“If anything it helped business tremendously, and it was definitely much needed,” Sherman said.
More fortunate businesses were the ones located on Southwest Avenue. McQuade’s manager Maurice Browning prepared for the storm by bringing in sufficient generator power to keep the entire store open. He started running the generator on Sunday night.
“We were up running through the whole thing,” Browning said. “Even though there were glitches in this area, we never lost it for a long time. I continued using the generator and we ran it all the way up until Tuesday night.”
Browning ordered extra pallets of bottled water in anticipation of the demand, and sold most of it. Ice ran out late Sunday afternoon. There was supposed to be an additional ice delivery on Monday, but the storm prevented the drop off. Other items in demand included bread and milk, Rhode Island staples during storms.
The store was expecting a stock delivery on Tuesday, but the distributor decided not to send trucks into Rhode Island in the storm’s aftermath. However, at this point, McQuade’s is fully stocked and ready for business.
Jamestown Wine & Liquors was extremely fortunate, according to owner Varsha Patel. The power outage there only lasted for 20 minutes, although there were many instances of flickering lights Monday. As a result, the store’s two freezers were able to stay cold and none of the food in them was lost. The beer stayed cold, too. The store closed late Monday afternoon because of the storm, but reopened on Tuesday.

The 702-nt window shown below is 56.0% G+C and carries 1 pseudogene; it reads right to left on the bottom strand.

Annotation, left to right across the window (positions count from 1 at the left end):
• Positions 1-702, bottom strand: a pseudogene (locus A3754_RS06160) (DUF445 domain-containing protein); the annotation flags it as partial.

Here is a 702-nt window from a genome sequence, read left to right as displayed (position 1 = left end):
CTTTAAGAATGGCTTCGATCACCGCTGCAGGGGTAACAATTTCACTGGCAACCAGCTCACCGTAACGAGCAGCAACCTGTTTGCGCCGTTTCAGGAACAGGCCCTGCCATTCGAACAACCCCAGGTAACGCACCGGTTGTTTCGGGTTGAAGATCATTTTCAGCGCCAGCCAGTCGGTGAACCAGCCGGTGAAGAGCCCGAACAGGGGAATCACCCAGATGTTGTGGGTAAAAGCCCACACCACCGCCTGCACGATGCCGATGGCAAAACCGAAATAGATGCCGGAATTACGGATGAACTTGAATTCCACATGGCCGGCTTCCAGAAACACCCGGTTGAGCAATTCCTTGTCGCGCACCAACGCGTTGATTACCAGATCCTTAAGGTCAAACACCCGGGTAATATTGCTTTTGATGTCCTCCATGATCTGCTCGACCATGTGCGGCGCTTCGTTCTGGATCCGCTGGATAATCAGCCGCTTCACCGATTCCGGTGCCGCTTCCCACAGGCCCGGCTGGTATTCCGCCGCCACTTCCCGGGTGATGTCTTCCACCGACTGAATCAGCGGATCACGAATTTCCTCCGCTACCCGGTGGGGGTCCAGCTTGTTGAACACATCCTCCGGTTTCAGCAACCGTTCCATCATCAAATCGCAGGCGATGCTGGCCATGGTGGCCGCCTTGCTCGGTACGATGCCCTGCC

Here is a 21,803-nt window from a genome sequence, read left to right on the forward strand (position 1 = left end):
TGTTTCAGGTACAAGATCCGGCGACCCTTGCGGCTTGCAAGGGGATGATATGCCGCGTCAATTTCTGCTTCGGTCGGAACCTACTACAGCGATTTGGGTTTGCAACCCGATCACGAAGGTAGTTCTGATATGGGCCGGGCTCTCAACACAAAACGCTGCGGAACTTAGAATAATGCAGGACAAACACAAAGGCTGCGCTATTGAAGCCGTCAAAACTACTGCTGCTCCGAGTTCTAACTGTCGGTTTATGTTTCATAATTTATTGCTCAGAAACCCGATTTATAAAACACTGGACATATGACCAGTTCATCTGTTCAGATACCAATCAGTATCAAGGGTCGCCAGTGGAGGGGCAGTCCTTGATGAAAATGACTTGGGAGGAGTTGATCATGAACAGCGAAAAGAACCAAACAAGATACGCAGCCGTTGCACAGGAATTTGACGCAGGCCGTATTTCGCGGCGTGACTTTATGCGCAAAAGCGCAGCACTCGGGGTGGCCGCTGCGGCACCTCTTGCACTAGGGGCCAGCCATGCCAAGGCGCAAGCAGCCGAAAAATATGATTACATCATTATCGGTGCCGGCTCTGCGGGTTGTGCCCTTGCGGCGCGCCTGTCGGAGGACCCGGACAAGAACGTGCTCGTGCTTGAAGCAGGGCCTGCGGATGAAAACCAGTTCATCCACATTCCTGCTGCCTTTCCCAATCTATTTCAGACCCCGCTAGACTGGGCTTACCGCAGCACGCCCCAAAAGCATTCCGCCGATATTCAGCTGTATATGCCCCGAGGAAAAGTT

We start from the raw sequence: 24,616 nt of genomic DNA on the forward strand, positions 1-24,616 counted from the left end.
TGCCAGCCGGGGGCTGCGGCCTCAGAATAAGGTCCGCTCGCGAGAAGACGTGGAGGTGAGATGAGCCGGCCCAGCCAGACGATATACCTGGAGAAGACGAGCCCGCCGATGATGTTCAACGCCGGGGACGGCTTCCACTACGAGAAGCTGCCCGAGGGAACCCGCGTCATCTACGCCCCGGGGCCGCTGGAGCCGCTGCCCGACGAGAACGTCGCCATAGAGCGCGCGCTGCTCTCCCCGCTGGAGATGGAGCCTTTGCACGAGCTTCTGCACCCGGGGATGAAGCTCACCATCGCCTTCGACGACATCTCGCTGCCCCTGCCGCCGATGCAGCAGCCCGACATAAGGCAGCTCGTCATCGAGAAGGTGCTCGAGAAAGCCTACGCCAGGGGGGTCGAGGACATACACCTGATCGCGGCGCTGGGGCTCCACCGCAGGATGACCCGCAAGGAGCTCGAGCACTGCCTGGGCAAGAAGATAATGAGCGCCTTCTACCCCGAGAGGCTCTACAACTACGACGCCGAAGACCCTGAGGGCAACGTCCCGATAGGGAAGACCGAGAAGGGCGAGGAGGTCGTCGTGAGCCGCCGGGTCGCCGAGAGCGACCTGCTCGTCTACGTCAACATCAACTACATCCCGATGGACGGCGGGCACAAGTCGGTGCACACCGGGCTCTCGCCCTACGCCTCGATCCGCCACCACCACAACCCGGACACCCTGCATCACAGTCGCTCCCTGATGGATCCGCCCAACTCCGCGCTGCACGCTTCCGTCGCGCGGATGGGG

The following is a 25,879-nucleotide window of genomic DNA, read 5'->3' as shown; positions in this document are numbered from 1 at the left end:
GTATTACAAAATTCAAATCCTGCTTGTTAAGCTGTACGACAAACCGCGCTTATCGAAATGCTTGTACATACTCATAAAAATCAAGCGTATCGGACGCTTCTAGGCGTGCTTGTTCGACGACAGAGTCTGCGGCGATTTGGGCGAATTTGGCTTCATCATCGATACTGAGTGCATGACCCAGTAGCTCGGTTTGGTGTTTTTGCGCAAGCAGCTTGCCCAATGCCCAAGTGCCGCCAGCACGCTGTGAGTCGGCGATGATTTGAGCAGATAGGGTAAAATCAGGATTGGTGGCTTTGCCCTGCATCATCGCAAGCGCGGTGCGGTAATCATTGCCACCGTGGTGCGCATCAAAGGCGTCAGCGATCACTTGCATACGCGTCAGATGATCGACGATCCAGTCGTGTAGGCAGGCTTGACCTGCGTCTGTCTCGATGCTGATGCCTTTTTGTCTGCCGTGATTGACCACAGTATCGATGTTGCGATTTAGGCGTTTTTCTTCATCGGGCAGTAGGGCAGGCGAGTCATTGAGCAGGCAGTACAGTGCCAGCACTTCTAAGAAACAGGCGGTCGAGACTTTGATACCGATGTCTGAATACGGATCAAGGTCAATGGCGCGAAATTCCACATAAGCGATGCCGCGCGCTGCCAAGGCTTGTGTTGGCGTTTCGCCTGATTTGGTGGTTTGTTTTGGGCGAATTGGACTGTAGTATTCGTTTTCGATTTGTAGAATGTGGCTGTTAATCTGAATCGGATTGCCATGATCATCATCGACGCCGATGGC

“We were very fortunate actually, and thanks to God for that,” said Patel. “We feel very bad about what’s happening in the town.”
Not quite so fortunate was Grapes & Gourmet, where the extended village power outage as well as basement flooding negatively affected the business. According to Paula LaBarre, the store was busy in the days leading up to the storm, with people stocking up on beverages, as well as gourmet cheese.
Based on lessons learned from tropical storm Irene last year, La- Barre said that wine and beer that is kept in the store’s basement was raised 3 feet off the floor in preparation for this week’s storm. What wasn’t anticipated was that a hatch outside the store, which leads to a crawlspace, would be forced open by the incoming tide during the storm surge.
The store’s basement was inundated, but all of the beer and wine was salvaged. The Jamestown Fire Department was on the scene Tuesday to pump out the basement. The store was closed on Monday and Tuesday, but by Wednesday all that was left was to remove the seaweed and other debris that had found its way into the basement during the storm.
Baker’s Pharmacy was busy on Saturday and Sunday as people came in to make sure that they had sufficient supplies of their prescription medicines. Batteries were also in high demand in advance of the storm.
The pharmacy was officially closed Monday during the storm, but according to Pam Shepard, Tim Baker and his son Ryan came in to fill emergency prescriptions for people. Generator power allowed the store to be fully open on Tuesday.